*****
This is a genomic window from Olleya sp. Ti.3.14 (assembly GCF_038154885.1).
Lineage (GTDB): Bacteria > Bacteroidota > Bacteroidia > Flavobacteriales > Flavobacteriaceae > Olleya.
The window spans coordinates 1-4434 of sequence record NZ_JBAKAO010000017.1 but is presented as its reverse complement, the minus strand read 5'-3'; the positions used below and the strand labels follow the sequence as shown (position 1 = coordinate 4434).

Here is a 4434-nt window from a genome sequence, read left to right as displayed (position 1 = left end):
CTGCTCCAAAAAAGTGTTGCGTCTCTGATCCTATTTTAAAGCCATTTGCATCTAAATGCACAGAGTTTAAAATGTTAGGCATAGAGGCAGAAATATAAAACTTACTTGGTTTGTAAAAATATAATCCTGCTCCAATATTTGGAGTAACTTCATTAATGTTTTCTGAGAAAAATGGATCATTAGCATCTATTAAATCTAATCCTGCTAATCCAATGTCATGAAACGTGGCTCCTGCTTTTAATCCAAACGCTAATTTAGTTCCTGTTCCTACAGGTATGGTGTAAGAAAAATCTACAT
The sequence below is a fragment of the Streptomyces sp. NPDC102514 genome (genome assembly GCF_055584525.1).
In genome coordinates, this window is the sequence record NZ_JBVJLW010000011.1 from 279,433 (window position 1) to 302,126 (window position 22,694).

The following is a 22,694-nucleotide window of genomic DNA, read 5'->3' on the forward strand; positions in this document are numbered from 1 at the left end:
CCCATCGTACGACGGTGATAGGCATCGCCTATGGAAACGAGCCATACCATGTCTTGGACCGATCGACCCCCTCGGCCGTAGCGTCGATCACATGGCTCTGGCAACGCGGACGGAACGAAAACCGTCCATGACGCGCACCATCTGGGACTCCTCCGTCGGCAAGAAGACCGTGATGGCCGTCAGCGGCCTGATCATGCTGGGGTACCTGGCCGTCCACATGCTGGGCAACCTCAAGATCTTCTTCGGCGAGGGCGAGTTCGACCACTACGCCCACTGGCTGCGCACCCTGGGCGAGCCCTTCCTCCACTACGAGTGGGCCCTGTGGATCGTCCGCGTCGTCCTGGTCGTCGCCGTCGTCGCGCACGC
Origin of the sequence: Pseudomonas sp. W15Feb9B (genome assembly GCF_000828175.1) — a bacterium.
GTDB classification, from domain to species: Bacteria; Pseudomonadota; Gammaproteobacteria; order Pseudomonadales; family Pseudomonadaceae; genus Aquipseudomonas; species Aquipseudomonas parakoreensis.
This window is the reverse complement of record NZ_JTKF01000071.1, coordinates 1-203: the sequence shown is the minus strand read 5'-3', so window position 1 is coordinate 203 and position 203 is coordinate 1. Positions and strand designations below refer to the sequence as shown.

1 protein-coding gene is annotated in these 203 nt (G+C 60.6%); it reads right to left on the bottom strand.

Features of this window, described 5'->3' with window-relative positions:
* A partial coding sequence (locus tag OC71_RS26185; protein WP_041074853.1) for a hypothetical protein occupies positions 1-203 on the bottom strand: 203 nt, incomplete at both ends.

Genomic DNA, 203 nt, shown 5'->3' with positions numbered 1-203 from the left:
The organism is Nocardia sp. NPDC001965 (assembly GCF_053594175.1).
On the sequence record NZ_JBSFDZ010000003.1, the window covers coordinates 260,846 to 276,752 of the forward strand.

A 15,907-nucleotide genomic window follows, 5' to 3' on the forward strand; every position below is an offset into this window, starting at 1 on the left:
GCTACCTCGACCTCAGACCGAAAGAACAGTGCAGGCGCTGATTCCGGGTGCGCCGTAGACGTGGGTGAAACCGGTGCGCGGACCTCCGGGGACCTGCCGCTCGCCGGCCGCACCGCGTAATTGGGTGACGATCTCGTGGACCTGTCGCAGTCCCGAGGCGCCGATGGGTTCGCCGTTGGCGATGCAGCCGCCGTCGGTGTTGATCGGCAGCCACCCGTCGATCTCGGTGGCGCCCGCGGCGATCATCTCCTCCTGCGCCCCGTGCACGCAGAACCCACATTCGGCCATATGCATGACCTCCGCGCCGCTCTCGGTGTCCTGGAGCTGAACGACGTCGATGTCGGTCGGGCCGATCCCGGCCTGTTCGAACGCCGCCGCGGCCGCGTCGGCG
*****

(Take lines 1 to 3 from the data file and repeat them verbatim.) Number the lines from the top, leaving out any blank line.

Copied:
This is a genomic window from Olleya sp. Ti.3.14 (assembly GCF_038154885.1).
Lineage (GTDB): Bacteria > Bacteroidota > Bacteroidia > Flavobacteriales > Flavobacteriaceae > Olleya.
The window spans coordinates 1-4434 of sequence record NZ_JBAKAO010000017.1 but is presented as its reverse complement, the minus strand read 5'-3'; the positions used below and the strand labels follow the sequence as shown (position 1 = coordinate 4434).